Once you get a handle on the SQL language itself, then you should (need) to read MySQL 5.0 Certification Study Guide, especially if you plan on being a DBA. You'll want to get your CMDBA and this book will help. I just found out the other day at work that there aren't near as many CMDBA's in the country as I thought (I think I heard them say under 1000). We're a rare breed (yes I have my CMDBA), and they pay us well ;)
Lastly, after you have your CMDBA, read High Performance MySQL, the 2nd edition by Baron Schwartz, Peter Zaitsev, Vadim Tkachenko, Jeremy Zawodny, Arjen Lentz, and Derek J. Balling. Zaitsev, Tkachenko, and Schwartz work for Percona (CEO/Founder, CTO/Co-Founder, and VP of Consulting respectively). Percona pretty much has the most brilliant minds in the world when it comes to MySQL, and that's not an overstatement. We've worked with some of them before and words can describe their brilliance.
I hope this helps to maybe give some direction. Good Luck.
I'm interested in database refactoring. I deal with several databases that don't have a large amount of data, just a few GB with at most a few hundred thousand rows. However, they have hundreds -- sometimes many hundreds -- of tables, views, sprocs and functions. In some places a divide-and-rule strategy using schemas has been implemented which has helped some problems of seeing ownership/usage of tables. However, it hasn't really helped object coupling.
We all read that integration via shared database isn't A Good Thing, but we also know that it is, at least for a while , a very productive thing as everything is in the database. We just don't apply the Single Responsibility Principle to databases like we do to objects.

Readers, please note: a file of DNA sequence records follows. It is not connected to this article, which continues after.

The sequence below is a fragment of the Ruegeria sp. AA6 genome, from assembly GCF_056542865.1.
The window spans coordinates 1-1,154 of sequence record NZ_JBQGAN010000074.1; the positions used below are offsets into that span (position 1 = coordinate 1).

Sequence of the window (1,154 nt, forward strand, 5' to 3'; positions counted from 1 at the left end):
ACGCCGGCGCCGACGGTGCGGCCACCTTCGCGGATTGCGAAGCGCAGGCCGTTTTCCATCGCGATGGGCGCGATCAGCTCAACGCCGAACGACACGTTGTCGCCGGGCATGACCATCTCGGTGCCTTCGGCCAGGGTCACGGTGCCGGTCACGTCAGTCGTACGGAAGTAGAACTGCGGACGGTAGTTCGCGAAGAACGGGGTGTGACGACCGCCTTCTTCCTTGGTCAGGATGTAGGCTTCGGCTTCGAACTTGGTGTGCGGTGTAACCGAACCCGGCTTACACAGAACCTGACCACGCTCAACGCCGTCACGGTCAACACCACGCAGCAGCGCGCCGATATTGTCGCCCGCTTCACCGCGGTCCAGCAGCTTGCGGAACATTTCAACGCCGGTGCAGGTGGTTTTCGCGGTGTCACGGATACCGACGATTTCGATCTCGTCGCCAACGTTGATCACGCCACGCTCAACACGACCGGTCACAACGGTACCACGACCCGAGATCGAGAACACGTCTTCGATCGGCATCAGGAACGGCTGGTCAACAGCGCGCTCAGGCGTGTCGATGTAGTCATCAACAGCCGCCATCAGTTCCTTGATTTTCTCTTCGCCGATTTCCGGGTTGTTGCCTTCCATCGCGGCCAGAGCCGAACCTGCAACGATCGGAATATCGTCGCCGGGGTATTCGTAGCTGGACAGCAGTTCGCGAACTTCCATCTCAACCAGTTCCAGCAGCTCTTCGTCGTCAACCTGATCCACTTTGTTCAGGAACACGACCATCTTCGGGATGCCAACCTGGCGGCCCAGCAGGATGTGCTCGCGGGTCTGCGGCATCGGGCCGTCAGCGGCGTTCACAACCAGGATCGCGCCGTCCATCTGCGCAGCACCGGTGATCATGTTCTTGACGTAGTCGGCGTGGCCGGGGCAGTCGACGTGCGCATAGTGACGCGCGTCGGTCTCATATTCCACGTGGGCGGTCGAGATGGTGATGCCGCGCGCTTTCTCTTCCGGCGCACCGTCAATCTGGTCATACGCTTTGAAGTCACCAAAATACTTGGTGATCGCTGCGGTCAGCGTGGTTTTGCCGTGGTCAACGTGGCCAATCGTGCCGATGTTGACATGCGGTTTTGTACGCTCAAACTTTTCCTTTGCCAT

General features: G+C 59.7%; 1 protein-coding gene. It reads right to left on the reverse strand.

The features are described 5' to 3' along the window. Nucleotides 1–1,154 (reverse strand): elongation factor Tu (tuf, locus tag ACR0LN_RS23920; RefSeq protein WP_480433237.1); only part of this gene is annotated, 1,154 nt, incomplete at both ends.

Edit: I should add that I have no database performance issues. The tables are not large, the biggest has only a few hundred thousand rows. There is no real database performance issue; except when the database schema/logic/implementation is grotesquely inefficient (say requiring a cursor to do a sproc execution for each row in a result set in order to pre-process data for a report). Before you say I should change these, that is the whole point: I can't because the database is no longer in a state where the impact of changes can be assessed.
Clearly at some point you say "Enough!" and divide into multiple databases connected by messages, ETL, application tiers etc etc
The question is: how many is too many? What is the absolute upper limit of the number of sprocs/tables/functions that you can have before you go insane?
First, stop trying to think of databases in object oriented terms. Principles of object oriented programming simply do NOT apply to relational databases.
Shared databases are a very good thing from a business perspective. Multiple databases storing information that has to be transferred between them quickly becomes way more complex than your piddly many hundreds of objects. Data that is consistent between enterprise applications is priceless. Trying to reconcile if GE Corp and General Electric Corporation are really the same entity between two databases can be a nightmare.
Refactoring datbases is a nice goal, but it is very complex in reality. Don't do it unless you have a major performance issue that needs to be addressed or unless you are willing to commit to a process of identifying all the code that might be affected by a change. Even then, consider if you can know all the code that might change (this is one reason why database people hate, hate, hate dynamic code!).
Often the best way to refactor is to add your change and start changing over to using your new field, sp etc while leaving the old one in place until a set expiration date. Since you are on an annual cycle, you will need to manage those dates over a long period of time. To see if sps are being used, you can identify the ones you aren't sure of and add some code to them to insert to a table everytime they are run. If after your whole year cycle, they haven't been run, you can safely eliminate them. The cycle may be shorter depending on the sp.